Thursday March 31st

31-03-2016

Wall Street eyes data, Fed speakers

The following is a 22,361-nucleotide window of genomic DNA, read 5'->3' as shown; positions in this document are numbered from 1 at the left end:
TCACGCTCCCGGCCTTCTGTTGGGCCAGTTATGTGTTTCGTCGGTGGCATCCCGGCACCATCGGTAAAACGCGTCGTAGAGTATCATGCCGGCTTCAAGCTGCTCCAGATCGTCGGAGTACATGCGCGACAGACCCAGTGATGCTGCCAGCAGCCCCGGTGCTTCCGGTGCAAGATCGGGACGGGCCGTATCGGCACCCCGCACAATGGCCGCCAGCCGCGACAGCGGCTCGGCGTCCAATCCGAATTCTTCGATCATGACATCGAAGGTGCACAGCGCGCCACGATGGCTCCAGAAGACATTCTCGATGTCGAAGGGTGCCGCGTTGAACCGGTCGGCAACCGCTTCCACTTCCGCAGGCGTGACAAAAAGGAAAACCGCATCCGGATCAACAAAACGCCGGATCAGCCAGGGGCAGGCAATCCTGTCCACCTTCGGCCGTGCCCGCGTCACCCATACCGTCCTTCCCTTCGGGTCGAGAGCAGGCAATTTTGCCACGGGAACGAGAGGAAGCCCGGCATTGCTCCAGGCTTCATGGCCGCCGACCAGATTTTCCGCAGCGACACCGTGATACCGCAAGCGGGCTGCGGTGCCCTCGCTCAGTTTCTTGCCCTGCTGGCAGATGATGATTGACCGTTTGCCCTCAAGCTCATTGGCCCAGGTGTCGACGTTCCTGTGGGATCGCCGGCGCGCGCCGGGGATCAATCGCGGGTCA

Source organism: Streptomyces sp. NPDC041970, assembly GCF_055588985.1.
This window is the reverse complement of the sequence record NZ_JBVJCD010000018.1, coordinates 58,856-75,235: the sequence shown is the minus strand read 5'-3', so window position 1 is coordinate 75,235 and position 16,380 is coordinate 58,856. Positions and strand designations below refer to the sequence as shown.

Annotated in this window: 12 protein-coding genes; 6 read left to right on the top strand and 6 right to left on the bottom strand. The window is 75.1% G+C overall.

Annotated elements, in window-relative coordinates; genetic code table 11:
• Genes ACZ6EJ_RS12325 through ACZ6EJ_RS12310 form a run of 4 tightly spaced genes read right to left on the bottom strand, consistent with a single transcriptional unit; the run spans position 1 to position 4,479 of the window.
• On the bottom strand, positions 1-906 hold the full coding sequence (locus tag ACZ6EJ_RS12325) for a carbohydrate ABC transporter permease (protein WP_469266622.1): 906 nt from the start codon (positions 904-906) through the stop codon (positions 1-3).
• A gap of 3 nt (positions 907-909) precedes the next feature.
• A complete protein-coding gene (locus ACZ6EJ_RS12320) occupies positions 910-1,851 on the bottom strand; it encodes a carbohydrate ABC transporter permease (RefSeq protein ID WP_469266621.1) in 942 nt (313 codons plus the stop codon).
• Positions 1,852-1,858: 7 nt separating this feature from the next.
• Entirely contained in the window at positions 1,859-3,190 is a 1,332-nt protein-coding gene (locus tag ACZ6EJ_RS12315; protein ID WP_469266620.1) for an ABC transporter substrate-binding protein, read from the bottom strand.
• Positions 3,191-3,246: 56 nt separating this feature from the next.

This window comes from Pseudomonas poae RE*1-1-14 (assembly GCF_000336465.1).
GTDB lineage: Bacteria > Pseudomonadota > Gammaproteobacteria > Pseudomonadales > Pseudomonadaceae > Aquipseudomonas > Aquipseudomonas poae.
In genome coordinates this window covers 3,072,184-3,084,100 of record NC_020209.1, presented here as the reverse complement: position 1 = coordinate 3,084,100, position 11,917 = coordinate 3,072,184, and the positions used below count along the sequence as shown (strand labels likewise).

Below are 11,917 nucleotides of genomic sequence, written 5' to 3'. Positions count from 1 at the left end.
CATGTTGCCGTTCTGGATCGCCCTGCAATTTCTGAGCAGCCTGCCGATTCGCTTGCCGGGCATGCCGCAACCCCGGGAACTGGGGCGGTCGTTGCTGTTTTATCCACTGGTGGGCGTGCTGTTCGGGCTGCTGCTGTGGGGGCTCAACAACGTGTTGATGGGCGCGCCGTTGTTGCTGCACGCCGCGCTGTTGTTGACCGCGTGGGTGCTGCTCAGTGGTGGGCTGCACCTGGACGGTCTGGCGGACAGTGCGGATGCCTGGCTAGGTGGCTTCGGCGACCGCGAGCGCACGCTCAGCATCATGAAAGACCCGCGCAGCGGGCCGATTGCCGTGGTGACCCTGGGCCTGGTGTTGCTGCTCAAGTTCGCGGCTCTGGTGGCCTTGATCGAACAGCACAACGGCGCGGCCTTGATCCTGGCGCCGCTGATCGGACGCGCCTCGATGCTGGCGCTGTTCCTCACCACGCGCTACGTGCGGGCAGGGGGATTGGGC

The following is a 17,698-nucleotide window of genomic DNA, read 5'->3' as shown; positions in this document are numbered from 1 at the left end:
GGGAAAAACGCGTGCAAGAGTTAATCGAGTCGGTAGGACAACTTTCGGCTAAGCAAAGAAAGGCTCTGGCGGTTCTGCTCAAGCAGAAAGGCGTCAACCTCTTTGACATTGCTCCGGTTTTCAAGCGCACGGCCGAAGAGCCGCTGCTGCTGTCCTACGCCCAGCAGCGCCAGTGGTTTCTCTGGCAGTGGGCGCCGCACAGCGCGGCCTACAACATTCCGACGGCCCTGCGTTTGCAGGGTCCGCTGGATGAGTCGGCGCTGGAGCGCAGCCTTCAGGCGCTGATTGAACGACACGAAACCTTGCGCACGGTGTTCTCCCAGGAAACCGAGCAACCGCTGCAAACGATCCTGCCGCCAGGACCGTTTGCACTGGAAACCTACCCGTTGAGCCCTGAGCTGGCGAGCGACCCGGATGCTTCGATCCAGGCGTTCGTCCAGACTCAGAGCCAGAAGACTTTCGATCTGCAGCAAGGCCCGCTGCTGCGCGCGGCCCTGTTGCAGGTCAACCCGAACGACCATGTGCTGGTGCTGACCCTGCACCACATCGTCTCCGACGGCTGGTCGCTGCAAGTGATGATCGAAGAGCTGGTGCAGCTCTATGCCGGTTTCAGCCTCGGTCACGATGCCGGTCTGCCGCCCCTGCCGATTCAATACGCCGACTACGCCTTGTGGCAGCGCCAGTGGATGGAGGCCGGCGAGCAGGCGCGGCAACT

U.S. stock index futures indicated a flat open on Thursday, the last trading day of the quarter, as investors looked ahead to data and several U.S. Federal Reserve speakers. New York Fed President William Dudley will speak on lessons from the financial crisis at 5 p.m. EDT, while Chicago Fed President Charles Evans will speak earlier in the day, at 9:30 a.m. EDT. On the data front, initial jobless claims came in at 276,000. Chicago PMI is due out at 9:45 a.m. Investors also digested the latest Challenger, Gray and Christmas jobs cut report, which showed employer layoffs eased 22 percent in March month over month. U.S. stock index futures held mixed, while Treasury yields edged off lows, with the 2-year yield near 0.75 percent and the 10-year yield near 1.83 percent as of 8:38 a.m. ET. The U.S. dollar index held lower, off about 0.4 percent, with the euro near $1.139 and the yen at 112.25 yen against the greenback. On Friday, investors will turn their eyes to the key March jobs report. According to a Reuters poll, economists expect the U.S. economy to have added 205,000 jobs in March. In Asia, Japan's Nikkei closed down 0.71 percent, while the Shanghai Composite in China closed 0.12 percent higher. In Europe, the pan European Stoxx 600 Index was down by 0.8 percent. Brent traded higher and U.S. crude seesawed on Thursday amid dollar weakness, though another rise in American crude stocks renewed concerns about global oversupply. The increase in U.S. inventories came despite seasonal refinery utilization hitting an 11-year high, while a decline in the dollar supported oil prices. A weaker greenback makes dollar-denominated commodities like crude more affordable to holders of other currencies. Brent crude futures rose 44 cents to $39.70 a barrel by 8:50 a.m. ET (1250 GMT). The front-month contract for U.S. crude futures was up 9 cents at $38.41 a barrel, after dropping to $37.57, the lowest since March 16. Gold rose on Thursday as a drop in equities boosted its appeal as an alternative asset, heading for its biggest quarterly gain in nearly 30 years as expectations that the Federal Reserve would press ahead with interest rate hikes receded. The metal is highly exposed to rising rates, which lift the opportunity cost of holding non-yielding assets while boosting the dollar. It fell 10 percent last year ahead of the first U.S. rate increase in nearly a decade in December. Spot gold was up 0.7 percent at $1,233.10 an ounce, while U.S. gold futures for June delivery were up $6.20 an ounce at $1,234.80. Gold has climbed 16 percent in the first three months of this year, its biggest quarterly rise since 1986, as concerns over global growth battered equities and sparked a wave of safe-haven buying.